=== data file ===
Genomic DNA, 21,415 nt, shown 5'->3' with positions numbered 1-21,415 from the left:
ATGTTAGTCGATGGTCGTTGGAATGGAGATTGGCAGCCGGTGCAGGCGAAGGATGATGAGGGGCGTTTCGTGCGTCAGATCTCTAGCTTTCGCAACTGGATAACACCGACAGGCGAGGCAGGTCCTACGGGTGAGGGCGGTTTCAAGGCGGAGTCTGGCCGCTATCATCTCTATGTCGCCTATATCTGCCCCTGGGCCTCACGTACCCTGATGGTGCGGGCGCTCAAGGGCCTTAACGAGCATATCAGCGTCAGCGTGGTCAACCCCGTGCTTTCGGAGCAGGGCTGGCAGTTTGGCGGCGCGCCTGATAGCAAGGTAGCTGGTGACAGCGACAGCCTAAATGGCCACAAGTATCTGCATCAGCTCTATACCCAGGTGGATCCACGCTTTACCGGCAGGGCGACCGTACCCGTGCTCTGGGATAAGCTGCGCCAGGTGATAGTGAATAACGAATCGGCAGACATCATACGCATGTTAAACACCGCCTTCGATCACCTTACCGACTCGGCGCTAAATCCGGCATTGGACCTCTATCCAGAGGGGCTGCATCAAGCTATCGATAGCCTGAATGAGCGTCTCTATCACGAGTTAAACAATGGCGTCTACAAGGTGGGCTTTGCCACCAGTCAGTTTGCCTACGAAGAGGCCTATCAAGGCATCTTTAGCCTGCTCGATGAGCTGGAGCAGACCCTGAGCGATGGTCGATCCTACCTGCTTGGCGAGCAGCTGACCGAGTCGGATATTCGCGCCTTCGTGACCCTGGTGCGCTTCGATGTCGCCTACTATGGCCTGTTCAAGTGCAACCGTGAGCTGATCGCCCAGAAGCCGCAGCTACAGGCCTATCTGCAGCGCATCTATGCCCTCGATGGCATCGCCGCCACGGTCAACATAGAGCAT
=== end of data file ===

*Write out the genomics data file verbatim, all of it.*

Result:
Genomic DNA, 21,415 nt, shown 5'->3' with positions numbered 1-21,415 from the left:
ATGTTAGTCGATGGTCGTTGGAATGGAGATTGGCAGCCGGTGCAGGCGAAGGATGATGAGGGGCGTTTCGTGCGTCAGATCTCTAGCTTTCGCAACTGGATAACACCGACAGGCGAGGCAGGTCCTACGGGTGAGGGCGGTTTCAAGGCGGAGTCTGGCCGCTATCATCTCTATGTCGCCTATATCTGCCCCTGGGCCTCACGTACCCTGATGGTGCGGGCGCTCAAGGGCCTTAACGAGCATATCAGCGTCAGCGTGGTCAACCCCGTGCTTTCGGAGCAGGGCTGGCAGTTTGGCGGCGCGCCTGATAGCAAGGTAGCTGGTGACAGCGACAGCCTAAATGGCCACAAGTATCTGCATCAGCTCTATACCCAGGTGGATCCACGCTTTACCGGCAGGGCGACCGTACCCGTGCTCTGGGATAAGCTGCGCCAGGTGATAGTGAATAACGAATCGGCAGACATCATACGCATGTTAAACACCGCCTTCGATCACCTTACCGACTCGGCGCTAAATCCGGCATTGGACCTCTATCCAGAGGGGCTGCATCAAGCTATCGATAGCCTGAATGAGCGTCTCTATCACGAGTTAAACAATGGCGTCTACAAGGTGGGCTTTGCCACCAGTCAGTTTGCCTACGAAGAGGCCTATCAAGGCATCTTTAGCCTGCTCGATGAGCTGGAGCAGACCCTGAGCGATGGTCGATCCTACCTGCTTGGCGAGCAGCTGACCGAGTCGGATATTCGCGCCTTCGTGACCCTGGTGCGCTTCGATGTCGCCTACTATGGCCTGTTCAAGTGCAACCGTGAGCTGATCGCCCAGAAGCCGCAGCTACAGGCCTATCTGCAGCGCATCTATGCCCTCGATGGCATCGCCGCCACGGTCAACATAGAGCAT